All these realities are the result of deliberate policies presented as inevitable, but which aren’t in any respect. Besides, those realities have a direct impact on our current health condition, with a higher incidence of diseases associated to stress, such as depressions, alcoholism and other additions; or those associated with poor diet, etc. Both will bring negative consequences regarding future health condition and life expectancy of that 30% of the children living in the most vulnerable situation. That’s due to the fact that our health condition depends on a set of social determiners such as our diet, our pregnant mother life conditions and the first two years of our lives, on the level of education, ours and our parents’ –especially our mother’s–, having an adequate housing, a decent work, as well as enjoying real possibilities to participate in society and in the political life. All of this, complemented with an adequate water supply and a fair distribution of wealth.
The Govern’s decisions contrary to the interests of the majority reflect a clear option of legislative policy that benefits only very specific social groups. One example is the envisaged cutting of pensions, which are to save 809 millions euros in 2014, according to what’s stated in the financial plan report. However, in the same financial year, there will be a shortfall of more than the double of the above mentioned figure (1,657.43 millions), as a consequence of the tax advantages which are to be applied to the private pension schemes, benefiting only the highest incomes.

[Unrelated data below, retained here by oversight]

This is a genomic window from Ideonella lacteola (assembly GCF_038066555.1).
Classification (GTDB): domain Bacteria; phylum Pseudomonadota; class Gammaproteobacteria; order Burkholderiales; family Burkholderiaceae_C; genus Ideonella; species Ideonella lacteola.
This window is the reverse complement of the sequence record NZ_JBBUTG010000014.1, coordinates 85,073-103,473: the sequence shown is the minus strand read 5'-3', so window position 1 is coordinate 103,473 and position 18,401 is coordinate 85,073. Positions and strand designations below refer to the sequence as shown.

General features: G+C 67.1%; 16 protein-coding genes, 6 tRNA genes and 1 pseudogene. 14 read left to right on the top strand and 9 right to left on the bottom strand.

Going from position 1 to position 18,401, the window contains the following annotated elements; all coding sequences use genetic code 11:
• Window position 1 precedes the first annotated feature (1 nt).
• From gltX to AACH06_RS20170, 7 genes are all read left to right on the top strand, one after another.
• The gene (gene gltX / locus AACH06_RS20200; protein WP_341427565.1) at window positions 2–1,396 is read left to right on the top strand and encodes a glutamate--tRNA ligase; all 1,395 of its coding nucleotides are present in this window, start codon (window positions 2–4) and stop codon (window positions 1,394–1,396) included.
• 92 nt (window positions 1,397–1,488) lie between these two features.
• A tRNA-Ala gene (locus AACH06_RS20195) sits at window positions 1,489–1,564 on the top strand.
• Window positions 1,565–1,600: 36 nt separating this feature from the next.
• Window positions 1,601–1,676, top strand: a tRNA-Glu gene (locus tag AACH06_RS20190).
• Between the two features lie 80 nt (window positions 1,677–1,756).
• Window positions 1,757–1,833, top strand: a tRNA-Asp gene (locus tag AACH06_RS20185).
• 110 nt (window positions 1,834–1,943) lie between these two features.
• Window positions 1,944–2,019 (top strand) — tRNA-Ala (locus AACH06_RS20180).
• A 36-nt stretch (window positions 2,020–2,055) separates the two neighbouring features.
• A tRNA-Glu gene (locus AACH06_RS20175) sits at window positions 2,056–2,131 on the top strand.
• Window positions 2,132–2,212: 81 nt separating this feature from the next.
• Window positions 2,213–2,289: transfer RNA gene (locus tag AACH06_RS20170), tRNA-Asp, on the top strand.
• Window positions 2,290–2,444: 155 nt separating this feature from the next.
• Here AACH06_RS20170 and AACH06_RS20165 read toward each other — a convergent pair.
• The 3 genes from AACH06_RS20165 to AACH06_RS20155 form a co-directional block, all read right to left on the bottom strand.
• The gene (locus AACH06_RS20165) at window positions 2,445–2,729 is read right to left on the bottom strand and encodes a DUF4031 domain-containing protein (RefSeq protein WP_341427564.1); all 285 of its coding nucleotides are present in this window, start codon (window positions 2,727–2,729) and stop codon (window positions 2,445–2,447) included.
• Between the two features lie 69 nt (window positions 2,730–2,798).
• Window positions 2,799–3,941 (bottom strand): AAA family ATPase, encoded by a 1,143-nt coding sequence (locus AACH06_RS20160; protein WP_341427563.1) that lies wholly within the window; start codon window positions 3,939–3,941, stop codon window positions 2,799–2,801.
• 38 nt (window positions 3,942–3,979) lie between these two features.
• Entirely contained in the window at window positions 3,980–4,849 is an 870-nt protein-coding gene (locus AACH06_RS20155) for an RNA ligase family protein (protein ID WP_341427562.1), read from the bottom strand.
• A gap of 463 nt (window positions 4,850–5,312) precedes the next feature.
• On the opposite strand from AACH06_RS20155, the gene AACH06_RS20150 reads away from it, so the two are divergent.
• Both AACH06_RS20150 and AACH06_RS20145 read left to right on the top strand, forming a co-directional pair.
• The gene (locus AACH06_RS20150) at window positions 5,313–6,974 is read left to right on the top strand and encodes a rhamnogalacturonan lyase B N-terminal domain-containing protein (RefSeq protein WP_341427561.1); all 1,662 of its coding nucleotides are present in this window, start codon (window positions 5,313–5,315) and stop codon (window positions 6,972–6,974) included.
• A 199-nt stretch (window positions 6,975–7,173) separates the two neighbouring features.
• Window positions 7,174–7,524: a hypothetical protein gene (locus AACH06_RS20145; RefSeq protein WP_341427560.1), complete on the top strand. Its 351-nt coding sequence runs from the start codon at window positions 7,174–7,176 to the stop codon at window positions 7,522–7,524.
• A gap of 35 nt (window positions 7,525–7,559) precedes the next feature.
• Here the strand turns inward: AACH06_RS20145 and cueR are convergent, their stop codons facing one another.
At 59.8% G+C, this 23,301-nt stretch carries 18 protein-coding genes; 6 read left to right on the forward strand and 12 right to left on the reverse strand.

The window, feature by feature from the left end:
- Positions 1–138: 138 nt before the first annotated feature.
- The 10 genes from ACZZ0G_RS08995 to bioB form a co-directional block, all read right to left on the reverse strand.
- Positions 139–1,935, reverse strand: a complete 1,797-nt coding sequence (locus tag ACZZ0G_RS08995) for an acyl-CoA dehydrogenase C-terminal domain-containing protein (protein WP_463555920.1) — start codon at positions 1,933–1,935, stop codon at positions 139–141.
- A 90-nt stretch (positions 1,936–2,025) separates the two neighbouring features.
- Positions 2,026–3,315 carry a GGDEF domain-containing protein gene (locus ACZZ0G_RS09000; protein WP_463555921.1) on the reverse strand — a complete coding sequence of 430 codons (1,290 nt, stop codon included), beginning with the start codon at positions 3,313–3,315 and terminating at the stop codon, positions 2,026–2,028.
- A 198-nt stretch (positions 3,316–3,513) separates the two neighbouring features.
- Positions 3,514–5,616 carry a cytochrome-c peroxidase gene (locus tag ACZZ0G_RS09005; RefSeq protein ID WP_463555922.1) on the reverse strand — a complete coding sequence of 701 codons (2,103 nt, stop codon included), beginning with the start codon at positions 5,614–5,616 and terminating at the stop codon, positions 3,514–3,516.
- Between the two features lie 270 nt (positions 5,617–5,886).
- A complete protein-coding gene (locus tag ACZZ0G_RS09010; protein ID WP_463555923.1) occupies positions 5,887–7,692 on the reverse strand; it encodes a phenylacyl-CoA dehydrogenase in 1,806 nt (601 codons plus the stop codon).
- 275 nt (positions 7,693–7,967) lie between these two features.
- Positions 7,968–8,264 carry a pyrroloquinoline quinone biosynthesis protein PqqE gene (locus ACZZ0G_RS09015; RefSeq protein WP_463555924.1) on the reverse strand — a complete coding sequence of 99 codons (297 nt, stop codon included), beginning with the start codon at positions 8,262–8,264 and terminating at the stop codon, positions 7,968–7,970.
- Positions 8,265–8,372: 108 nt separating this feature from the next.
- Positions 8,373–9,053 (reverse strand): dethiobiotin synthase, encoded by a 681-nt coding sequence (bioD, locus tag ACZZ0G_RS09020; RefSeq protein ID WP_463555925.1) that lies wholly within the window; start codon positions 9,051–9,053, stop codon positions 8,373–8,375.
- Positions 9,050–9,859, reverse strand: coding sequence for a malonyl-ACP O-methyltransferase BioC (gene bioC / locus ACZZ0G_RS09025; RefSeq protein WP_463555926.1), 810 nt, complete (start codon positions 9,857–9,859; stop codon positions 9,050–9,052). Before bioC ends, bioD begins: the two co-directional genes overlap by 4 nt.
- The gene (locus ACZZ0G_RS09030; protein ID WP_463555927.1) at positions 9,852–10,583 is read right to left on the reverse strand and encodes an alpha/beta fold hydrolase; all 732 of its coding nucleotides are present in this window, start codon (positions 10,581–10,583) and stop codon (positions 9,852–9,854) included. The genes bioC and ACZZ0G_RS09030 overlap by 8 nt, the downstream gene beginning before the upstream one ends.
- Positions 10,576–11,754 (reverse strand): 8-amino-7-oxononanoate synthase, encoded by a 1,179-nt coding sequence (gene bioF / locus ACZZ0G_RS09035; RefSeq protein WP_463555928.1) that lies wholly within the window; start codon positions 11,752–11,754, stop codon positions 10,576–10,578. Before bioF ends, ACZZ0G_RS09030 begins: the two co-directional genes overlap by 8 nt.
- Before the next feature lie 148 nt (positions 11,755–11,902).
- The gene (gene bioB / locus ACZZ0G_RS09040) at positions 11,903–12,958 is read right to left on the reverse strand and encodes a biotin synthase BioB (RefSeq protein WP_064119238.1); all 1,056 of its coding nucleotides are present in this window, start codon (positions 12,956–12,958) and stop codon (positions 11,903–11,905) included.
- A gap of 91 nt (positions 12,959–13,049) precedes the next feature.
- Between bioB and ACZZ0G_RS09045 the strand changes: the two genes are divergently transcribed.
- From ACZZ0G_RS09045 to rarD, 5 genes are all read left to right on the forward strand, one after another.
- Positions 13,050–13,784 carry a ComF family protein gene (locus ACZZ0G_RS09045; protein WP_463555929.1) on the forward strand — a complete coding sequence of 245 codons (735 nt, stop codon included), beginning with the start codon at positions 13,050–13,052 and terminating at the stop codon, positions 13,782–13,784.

Another example. The tax reform, will problably end up including a measure that may seem harmless, which is the tax relief applied to the contributions to private healthcare schemes on the ground that those using private services will constitute cost savings for the public healthcare system. But the fact that the double insurance system will produce savings to the public healthcare system is unclear. To date, the soundest study on this respect conducted in Spain (“Changes in the demand for private medical insurance following a shift in tax incentives”. Rodríguez, M. y Stoyanova, A. in Health Economics no. 17-2008, pp-185-202) stated that the re-introduction of a 15% tax relief in Catalonia would mean a loss of tax incomes higher than the theoretical increase in the public spending resulting from its non re-introduction.
One last example. According to Càritas’s complaint, with half the amount of money which is seemingly going to be invested in rescuing highways that should never have been built, 700,000 households with no income at all could be rescued (500,000 if those with minimal incomes are not counted).
The three examples above prove that a minority of people with highest incomes are deliberately favoured at the expense of public systems of re-distribution of wealth –health, education, pensions–, and thus the health condition of the majority of the population is undermined. That’s why, on the World Health Day we should demand that, prior to its implementation, every single policy has to be filtered for relevance and quality in order to discover its impact on the health status of the population; regardless of whether we are dealing with the construction of a highway, of a hospital, or the privatisation of the water supply service. Since no policy’s option is neutral.
Eduardo García Langarica
Member of the Medicus Mundi Executive Board
Article published originally in the author’s blog “Médico, cúrate a ti mismo“
Translated from Spanish by Sílvia Aymerich